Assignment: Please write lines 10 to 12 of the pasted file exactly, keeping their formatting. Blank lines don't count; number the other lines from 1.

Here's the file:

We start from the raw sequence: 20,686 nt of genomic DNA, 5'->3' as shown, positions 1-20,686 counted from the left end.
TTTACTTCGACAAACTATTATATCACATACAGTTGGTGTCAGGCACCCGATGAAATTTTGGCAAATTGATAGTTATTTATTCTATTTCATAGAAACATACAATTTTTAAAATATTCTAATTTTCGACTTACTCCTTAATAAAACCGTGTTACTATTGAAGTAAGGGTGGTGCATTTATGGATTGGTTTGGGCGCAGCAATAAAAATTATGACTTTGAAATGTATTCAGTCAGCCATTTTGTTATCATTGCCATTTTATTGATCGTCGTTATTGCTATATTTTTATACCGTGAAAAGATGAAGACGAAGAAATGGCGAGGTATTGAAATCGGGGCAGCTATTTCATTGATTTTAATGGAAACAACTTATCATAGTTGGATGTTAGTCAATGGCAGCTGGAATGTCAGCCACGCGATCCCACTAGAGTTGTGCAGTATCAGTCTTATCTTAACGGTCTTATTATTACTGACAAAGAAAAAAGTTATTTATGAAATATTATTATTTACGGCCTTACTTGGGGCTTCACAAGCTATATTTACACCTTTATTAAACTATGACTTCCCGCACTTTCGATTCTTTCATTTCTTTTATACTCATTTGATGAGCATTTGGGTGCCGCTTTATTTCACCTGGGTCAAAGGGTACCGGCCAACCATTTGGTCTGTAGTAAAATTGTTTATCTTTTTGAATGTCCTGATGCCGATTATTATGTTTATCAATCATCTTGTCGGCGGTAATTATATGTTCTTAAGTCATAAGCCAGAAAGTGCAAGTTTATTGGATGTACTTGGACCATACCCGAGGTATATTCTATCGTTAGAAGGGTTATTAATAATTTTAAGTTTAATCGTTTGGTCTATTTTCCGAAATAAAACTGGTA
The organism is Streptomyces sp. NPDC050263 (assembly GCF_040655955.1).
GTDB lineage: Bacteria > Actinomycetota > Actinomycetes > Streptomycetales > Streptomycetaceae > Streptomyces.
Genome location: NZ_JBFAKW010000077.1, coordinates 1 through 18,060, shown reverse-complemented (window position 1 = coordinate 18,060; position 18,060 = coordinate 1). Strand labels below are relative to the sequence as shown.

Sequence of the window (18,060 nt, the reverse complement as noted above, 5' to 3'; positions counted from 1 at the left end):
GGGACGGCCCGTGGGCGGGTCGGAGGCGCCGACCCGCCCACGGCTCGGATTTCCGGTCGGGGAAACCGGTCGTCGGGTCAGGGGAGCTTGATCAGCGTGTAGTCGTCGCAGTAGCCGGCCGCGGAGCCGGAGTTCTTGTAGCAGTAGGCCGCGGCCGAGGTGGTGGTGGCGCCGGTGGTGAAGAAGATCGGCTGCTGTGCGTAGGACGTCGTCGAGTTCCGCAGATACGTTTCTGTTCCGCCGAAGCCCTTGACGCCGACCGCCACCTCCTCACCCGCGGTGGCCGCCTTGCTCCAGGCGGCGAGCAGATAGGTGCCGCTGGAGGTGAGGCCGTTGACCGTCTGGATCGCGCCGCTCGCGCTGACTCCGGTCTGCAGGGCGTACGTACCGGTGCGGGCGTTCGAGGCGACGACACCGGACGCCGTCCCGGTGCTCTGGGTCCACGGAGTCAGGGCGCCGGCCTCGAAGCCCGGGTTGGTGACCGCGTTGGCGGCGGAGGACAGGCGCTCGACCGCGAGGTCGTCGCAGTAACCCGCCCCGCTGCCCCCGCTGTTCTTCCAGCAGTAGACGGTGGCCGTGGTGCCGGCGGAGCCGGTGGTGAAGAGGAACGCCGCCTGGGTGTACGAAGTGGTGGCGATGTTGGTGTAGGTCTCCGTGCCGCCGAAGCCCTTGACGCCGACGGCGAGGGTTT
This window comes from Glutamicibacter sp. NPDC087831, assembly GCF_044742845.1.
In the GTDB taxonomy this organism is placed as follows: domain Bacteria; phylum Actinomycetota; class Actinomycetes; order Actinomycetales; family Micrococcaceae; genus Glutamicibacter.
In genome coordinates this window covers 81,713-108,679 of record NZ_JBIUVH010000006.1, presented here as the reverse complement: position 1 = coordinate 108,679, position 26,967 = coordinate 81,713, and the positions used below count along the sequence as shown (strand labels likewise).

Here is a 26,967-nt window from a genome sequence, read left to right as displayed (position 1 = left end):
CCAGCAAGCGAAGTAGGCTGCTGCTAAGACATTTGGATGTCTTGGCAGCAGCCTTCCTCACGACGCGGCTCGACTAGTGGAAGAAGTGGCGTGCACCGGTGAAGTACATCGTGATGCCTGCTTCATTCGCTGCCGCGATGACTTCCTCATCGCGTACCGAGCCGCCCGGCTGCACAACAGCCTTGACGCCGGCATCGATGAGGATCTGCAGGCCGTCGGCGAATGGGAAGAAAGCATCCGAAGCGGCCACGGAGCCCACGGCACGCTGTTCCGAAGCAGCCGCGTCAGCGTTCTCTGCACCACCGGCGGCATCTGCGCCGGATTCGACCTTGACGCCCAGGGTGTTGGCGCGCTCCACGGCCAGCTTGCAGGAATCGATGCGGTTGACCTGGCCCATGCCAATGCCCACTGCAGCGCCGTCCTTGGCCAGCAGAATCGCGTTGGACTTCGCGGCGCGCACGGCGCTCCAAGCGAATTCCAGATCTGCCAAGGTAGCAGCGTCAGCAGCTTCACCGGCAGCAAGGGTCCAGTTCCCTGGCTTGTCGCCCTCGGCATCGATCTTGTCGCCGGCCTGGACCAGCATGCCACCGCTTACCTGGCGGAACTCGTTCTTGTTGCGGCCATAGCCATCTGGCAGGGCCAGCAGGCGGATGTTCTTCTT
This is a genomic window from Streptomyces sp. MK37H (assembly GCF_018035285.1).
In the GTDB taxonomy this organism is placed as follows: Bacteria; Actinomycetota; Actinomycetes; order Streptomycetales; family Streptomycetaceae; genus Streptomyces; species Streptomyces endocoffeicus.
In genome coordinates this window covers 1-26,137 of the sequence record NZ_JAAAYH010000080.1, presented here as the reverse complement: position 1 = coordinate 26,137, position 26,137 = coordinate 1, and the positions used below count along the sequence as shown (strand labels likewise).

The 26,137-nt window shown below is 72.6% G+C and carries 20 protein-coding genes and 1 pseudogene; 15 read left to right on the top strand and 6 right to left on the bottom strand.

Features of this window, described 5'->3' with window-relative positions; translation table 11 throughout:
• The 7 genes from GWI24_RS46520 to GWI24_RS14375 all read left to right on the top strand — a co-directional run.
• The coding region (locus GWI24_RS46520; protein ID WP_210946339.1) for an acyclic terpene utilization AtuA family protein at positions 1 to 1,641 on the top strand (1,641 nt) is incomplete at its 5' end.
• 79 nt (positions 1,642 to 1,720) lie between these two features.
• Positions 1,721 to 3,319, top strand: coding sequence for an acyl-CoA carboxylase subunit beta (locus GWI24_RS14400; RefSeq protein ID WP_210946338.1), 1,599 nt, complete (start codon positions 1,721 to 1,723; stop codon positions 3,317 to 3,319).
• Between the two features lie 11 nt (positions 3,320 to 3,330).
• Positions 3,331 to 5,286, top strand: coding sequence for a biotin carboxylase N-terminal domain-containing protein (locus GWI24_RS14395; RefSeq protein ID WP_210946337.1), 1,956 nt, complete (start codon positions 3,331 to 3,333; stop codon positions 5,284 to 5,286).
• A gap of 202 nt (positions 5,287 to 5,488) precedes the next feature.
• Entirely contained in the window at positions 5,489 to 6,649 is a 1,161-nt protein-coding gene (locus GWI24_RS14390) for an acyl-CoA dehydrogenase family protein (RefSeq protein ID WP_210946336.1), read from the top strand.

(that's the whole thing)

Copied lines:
In genome coordinates this window covers 81,713-108,679 of record NZ_JBIUVH010000006.1, presented here as the reverse complement: position 1 = coordinate 108,679, position 26,967 = coordinate 81,713, and the positions used below count along the sequence as shown (strand labels likewise).

Here is a 26,967-nt window from a genome sequence, read left to right as displayed (position 1 = left end):
CCAGCAAGCGAAGTAGGCTGCTGCTAAGACATTTGGATGTCTTGGCAGCAGCCTTCCTCACGACGCGGCTCGACTAGTGGAAGAAGTGGCGTGCACCGGTGAAGTACATCGTGATGCCTGCTTCATTCGCTGCCGCGATGACTTCCTCATCGCGTACCGAGCCGCCCGGCTGCACAACAGCCTTGACGCCGGCATCGATGAGGATCTGCAGGCCGTCGGCGAATGGGAAGAAAGCATCCGAAGCGGCCACGGAGCCCACGGCACGCTGTTCCGAAGCAGCCGCGTCAGCGTTCTCTGCACCACCGGCGGCATCTGCGCCGGATTCGACCTTGACGCCCAGGGTGTTGGCGCGCTCCACGGCCAGCTTGCAGGAATCGATGCGGTTGACCTGGCCCATGCCAATGCCCACTGCAGCGCCGTCCTTGGCCAGCAGAATCGCGTTGGACTTCGCGGCGCGCACGGCGCTCCAAGCGAATTCCAGATCTGCCAAGGTAGCAGCGTCAGCAGCTTCACCGGCAGCAAGGGTCCAGTTCCCTGGCTTGTCGCCCTCGGCATCGATCTTGTCGCCGGCCTGGACCAGCATGCCACCGCTTACCTGGCGGAACTCGTTCTTGTTGCGGCCATAGCCATCTGGCAGGGCCAGCAGGCGGATGTTCTTCTT